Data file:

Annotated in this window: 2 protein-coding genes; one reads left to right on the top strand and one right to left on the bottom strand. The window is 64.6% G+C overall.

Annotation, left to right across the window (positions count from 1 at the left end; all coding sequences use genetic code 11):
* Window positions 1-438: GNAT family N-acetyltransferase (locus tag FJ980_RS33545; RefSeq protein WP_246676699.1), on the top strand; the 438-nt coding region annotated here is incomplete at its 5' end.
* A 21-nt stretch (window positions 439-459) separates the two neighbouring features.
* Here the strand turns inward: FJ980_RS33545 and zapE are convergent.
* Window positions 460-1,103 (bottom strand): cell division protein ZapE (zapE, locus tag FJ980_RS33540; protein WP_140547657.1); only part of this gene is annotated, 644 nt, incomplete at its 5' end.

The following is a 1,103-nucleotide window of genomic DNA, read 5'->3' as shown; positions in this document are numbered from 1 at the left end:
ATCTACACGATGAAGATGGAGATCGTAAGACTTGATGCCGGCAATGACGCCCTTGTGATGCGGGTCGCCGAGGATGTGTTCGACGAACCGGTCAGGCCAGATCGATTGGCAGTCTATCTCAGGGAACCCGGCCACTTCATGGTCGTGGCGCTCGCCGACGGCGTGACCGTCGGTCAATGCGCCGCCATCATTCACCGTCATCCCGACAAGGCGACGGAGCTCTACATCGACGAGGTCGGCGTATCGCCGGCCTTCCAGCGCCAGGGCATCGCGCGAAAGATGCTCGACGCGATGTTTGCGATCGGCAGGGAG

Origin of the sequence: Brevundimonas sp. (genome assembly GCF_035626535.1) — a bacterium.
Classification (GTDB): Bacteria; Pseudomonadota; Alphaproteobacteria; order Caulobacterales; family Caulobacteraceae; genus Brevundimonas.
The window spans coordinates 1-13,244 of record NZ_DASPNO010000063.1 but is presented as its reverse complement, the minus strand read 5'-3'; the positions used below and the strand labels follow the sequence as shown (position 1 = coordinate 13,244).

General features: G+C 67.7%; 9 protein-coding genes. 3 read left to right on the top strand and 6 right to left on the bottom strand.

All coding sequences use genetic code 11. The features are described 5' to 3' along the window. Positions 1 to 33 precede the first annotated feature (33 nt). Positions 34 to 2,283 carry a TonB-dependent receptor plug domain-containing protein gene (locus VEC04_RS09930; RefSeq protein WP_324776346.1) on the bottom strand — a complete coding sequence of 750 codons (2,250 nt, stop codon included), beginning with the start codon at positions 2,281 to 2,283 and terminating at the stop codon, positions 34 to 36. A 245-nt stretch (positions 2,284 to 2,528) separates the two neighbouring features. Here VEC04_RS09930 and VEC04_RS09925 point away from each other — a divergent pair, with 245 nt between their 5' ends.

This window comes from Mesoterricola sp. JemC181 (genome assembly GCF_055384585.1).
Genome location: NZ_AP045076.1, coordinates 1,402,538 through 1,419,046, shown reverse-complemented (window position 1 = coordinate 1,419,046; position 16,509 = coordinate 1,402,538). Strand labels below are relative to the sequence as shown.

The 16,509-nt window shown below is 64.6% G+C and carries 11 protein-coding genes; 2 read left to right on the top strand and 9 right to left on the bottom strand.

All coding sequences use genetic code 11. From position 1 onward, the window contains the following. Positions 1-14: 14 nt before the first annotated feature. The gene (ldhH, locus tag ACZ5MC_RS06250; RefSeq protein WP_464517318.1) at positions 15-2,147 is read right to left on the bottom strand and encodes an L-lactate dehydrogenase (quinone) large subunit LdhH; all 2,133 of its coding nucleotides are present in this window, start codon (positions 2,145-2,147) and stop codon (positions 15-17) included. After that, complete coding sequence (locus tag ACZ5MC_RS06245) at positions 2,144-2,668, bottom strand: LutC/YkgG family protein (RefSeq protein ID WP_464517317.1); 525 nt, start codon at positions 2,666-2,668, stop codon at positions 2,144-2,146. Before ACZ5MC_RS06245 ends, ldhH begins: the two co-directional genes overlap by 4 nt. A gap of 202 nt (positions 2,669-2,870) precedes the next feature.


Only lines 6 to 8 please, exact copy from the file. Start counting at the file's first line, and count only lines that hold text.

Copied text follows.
* Window positions 460-1,103 (bottom strand): cell division protein ZapE (zapE, locus tag FJ980_RS33540; protein WP_140547657.1); only part of this gene is annotated, 644 nt, incomplete at its 5' end.

The following is a 1,103-nucleotide window of genomic DNA, read 5'->3' as shown; positions in this document are numbered from 1 at the left end:
ATCTACACGATGAAGATGGAGATCGTAAGACTTGATGCCGGCAATGACGCCCTTGTGATGCGGGTCGCCGAGGATGTGTTCGACGAACCGGTCAGGCCAGATCGATTGGCAGTCTATCTCAGGGAACCCGGCCACTTCATGGTCGTGGCGCTCGCCGACGGCGTGACCGTCGGTCAATGCGCCGCCATCATTCACCGTCATCCCGACAAGGCGACGGAGCTCTACATCGACGAGGTCGGCGTATCGCCGGCCTTCCAGCGCCAGGGCATCGCGCGAAAGATGCTCGACGCGATGTTTGCGATCGGCAGGGAG